Updated: Jul 5, 2018
“Velkomme til Belong Kunst Projekt” said Lucy, as she presented the project to the children, whilst unrolling a long sheet showing the sketched passages we will go through in the next weeks in Jelling. The participants today were nine kids from Røde Kors Skolen, guys and girls from a non-danish background, who arrived in Denmark in the last couple of years. Their faces, at the beginning a bit confused and curious, mirroring the clumsy danish coming from our mouths.
Lots of laughs accompanied their attempts to translate how we were introducing ourselves. After making coloured name stickers, more fun arrived with Mike, our music facilitator, who led the children into a dance session to the beat of his drum. Thanks to the “people-to-people” dance, the tension in the room resided and we could start with the plan for the day: head boxes. The task was to build 3D boxes representing the interests and passions of the children, using all the materials they could find in Remida Centre for reuse: bottles’ caps, plastic spoons, oranges’ nets, keyboards’ parts, and much, much more.
It has been great to observe how the children were “hanging around”, wayfaring the space, timidly observing and exploring the various opportunities available in the room to feed their creativity. An initial silence turned soon into an excited whispering between them, exchanging ideas about which material to choose and what to use it for. “This blue thing looks like a computer”, “I want to have a sun in my box”, “which colours are on the Real Madrid’s emblem?” or “which number is on Messi’s t-shirt?”. The power of fantasy took over the initial incertitude, and worlds of chicks playing with cow-pins, football players eating pizza and computers with magic buttons for tele-transportation, came out from raw pieces of plastic, textiles, and pink pearls.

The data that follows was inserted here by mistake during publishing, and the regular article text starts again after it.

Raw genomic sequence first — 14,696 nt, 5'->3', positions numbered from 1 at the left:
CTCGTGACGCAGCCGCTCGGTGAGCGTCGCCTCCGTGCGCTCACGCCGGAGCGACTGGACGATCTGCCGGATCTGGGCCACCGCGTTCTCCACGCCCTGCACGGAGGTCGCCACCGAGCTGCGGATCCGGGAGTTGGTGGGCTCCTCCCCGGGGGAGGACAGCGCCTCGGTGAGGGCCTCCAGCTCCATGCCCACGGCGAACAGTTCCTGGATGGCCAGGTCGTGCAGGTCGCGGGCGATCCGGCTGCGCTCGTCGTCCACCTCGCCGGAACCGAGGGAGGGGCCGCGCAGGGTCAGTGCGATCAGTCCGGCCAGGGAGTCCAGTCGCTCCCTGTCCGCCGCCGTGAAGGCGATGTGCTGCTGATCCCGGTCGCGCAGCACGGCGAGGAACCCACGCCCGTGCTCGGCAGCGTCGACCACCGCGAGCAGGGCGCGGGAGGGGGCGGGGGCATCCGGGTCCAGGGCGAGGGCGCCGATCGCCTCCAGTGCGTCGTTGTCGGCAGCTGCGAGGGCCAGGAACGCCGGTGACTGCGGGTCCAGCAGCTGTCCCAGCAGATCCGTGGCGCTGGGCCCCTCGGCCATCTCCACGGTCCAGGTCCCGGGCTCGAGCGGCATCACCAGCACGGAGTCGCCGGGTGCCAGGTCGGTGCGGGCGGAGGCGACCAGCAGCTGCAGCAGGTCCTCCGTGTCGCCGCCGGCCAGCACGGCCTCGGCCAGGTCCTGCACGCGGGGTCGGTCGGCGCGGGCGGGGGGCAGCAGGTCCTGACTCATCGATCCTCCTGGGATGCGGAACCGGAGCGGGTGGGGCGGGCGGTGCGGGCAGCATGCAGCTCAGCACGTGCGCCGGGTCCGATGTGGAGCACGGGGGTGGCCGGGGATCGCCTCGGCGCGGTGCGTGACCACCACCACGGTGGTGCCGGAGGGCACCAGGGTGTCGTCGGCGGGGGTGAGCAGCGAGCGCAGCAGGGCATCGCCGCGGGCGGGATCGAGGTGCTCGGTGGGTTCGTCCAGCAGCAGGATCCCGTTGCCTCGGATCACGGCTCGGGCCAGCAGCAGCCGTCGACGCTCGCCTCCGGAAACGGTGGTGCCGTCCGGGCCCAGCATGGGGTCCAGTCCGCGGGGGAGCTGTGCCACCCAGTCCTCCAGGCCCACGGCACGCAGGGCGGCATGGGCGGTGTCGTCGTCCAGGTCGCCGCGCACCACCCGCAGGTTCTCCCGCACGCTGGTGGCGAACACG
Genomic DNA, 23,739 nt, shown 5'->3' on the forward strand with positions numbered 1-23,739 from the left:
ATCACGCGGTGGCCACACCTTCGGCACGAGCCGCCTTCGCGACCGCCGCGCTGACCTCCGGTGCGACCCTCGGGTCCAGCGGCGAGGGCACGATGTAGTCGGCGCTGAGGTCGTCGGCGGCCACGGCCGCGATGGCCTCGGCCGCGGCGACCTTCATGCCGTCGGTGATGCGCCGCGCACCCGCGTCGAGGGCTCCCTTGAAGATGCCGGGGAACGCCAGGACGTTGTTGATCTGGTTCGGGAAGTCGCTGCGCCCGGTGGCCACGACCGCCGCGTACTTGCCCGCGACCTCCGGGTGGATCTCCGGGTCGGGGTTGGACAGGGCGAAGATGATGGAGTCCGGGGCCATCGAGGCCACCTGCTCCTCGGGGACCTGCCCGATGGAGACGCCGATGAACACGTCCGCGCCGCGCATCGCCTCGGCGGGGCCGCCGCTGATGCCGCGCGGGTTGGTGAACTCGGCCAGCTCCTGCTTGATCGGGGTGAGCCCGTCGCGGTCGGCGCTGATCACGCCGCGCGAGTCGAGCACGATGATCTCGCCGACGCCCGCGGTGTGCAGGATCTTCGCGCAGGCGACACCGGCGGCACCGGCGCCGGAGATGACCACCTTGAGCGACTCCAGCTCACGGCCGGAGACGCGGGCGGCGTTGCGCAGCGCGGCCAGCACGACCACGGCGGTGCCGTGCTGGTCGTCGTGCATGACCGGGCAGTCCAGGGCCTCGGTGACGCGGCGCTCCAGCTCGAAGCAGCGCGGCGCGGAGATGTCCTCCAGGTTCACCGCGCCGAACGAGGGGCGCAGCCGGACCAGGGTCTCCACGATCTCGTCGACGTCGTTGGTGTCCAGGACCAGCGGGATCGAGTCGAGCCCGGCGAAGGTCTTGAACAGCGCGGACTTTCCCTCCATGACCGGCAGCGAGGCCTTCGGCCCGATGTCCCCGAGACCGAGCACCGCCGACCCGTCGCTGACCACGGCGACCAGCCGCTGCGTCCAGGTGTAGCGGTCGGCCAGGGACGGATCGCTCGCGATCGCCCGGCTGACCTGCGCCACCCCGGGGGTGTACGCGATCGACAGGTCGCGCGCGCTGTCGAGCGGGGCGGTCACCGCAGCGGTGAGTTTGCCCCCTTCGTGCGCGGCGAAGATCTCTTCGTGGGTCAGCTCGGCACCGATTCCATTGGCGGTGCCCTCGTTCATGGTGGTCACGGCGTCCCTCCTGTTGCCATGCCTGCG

Even though they were concentrated on putting themselves into personal creations, it was impossible not to notice the genuine and organic collaboration between the group members, from the basic help with managing glue pistols, to giving advice and suggestions about alternative techniques for building new elements for the head boxes.
The teachers of Røde Kors Skolen had a fundamental role in the workshop, firstly by supporting the children’s ideas, but also helping out Culture Shift staff with the translation process and the whole morning management.
Once finished with the artistic production, we got back together with the children in a circle, where they started to describe how they put together their head boxes, why they chose certain elements, and the aesthetic reasons behind colours and materials. I found incredible the nonchalance and the courage of the children in presenting their work in front of the group, reflecting on their own creations, and how easy was for them to connect fantasy handmade elements to their daily life and stories.
The head boxes were representation of the kid’s own personality, showing with simplicity what they love to eat or what they like to play with, their hobbies, favourite animals and also their dreams for the future.
The last part of this first workshop consisted in evaluating the activity. The children have been asked questions like “what did you like the most in this workshop?”, “ what could be improved next time?” and “ what would you do if you had more time?” Again, what is usually a pretty dry and analytical tool as the process evaluation, became really fun, visual, and interactive: the children had to stick arrows on a piece of paper, deciding between the “fun” column and the “not fun” one. They had the responsibility of an anonymous vote, and sent one by one to place their sticker, they gave feedback based on their personal experience of the morning with Culture Shift. This last part was the further confirmation of a “child-lead” process, something that Rachel, Amanda and Lucy cared to highlight when they introduced me to the Belong project, a space for children to explore and create their own conception of what it means to have fun and feel at home in a place.
It has been an exciting and stimulating beginning, tak for det! Looking forward to the next workshop!